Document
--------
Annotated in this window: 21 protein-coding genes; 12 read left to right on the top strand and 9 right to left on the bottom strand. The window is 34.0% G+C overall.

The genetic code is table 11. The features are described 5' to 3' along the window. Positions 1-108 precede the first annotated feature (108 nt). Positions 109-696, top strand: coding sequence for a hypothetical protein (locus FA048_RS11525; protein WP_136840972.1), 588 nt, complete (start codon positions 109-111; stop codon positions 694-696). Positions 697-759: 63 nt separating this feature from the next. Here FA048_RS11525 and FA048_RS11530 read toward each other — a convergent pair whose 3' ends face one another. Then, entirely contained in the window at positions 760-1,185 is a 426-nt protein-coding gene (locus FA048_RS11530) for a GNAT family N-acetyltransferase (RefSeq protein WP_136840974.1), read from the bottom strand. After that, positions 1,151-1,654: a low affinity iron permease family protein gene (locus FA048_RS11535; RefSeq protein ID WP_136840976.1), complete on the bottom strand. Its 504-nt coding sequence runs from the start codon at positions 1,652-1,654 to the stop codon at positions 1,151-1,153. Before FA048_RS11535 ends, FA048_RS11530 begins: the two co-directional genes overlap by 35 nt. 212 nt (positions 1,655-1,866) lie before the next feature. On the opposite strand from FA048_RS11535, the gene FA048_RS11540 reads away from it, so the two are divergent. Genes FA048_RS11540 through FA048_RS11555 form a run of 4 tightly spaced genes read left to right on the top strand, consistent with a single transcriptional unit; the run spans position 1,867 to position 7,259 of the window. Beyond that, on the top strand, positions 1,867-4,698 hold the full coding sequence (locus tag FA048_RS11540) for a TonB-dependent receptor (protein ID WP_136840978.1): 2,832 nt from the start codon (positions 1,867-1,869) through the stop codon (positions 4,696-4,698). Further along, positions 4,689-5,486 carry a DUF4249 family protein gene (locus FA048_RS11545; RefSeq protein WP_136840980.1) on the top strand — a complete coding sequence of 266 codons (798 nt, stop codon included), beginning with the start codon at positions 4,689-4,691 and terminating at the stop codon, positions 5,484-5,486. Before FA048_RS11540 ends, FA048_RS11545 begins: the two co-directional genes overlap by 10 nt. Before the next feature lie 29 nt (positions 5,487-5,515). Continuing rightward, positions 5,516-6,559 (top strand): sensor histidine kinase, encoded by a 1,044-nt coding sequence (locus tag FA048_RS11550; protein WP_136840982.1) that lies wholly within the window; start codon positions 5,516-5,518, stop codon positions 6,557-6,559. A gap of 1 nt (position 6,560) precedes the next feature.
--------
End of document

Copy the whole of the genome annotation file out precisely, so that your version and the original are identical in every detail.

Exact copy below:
Annotated in this window: 21 protein-coding genes; 12 read left to right on the top strand and 9 right to left on the bottom strand. The window is 34.0% G+C overall.

The genetic code is table 11. The features are described 5' to 3' along the window. Positions 1-108 precede the first annotated feature (108 nt). Positions 109-696, top strand: coding sequence for a hypothetical protein (locus FA048_RS11525; protein WP_136840972.1), 588 nt, complete (start codon positions 109-111; stop codon positions 694-696). Positions 697-759: 63 nt separating this feature from the next. Here FA048_RS11525 and FA048_RS11530 read toward each other — a convergent pair whose 3' ends face one another. Then, entirely contained in the window at positions 760-1,185 is a 426-nt protein-coding gene (locus FA048_RS11530) for a GNAT family N-acetyltransferase (RefSeq protein WP_136840974.1), read from the bottom strand. After that, positions 1,151-1,654: a low affinity iron permease family protein gene (locus FA048_RS11535; RefSeq protein ID WP_136840976.1), complete on the bottom strand. Its 504-nt coding sequence runs from the start codon at positions 1,652-1,654 to the stop codon at positions 1,151-1,153. Before FA048_RS11535 ends, FA048_RS11530 begins: the two co-directional genes overlap by 35 nt. 212 nt (positions 1,655-1,866) lie before the next feature. On the opposite strand from FA048_RS11535, the gene FA048_RS11540 reads away from it, so the two are divergent. Genes FA048_RS11540 through FA048_RS11555 form a run of 4 tightly spaced genes read left to right on the top strand, consistent with a single transcriptional unit; the run spans position 1,867 to position 7,259 of the window. Beyond that, on the top strand, positions 1,867-4,698 hold the full coding sequence (locus tag FA048_RS11540) for a TonB-dependent receptor (protein ID WP_136840978.1): 2,832 nt from the start codon (positions 1,867-1,869) through the stop codon (positions 4,696-4,698). Further along, positions 4,689-5,486 carry a DUF4249 family protein gene (locus FA048_RS11545; RefSeq protein WP_136840980.1) on the top strand — a complete coding sequence of 266 codons (798 nt, stop codon included), beginning with the start codon at positions 4,689-4,691 and terminating at the stop codon, positions 5,484-5,486. Before FA048_RS11540 ends, FA048_RS11545 begins: the two co-directional genes overlap by 10 nt. Before the next feature lie 29 nt (positions 5,487-5,515). Continuing rightward, positions 5,516-6,559 (top strand): sensor histidine kinase, encoded by a 1,044-nt coding sequence (locus tag FA048_RS11550; protein WP_136840982.1) that lies wholly within the window; start codon positions 5,516-5,518, stop codon positions 6,557-6,559. A gap of 1 nt (position 6,560) precedes the next feature.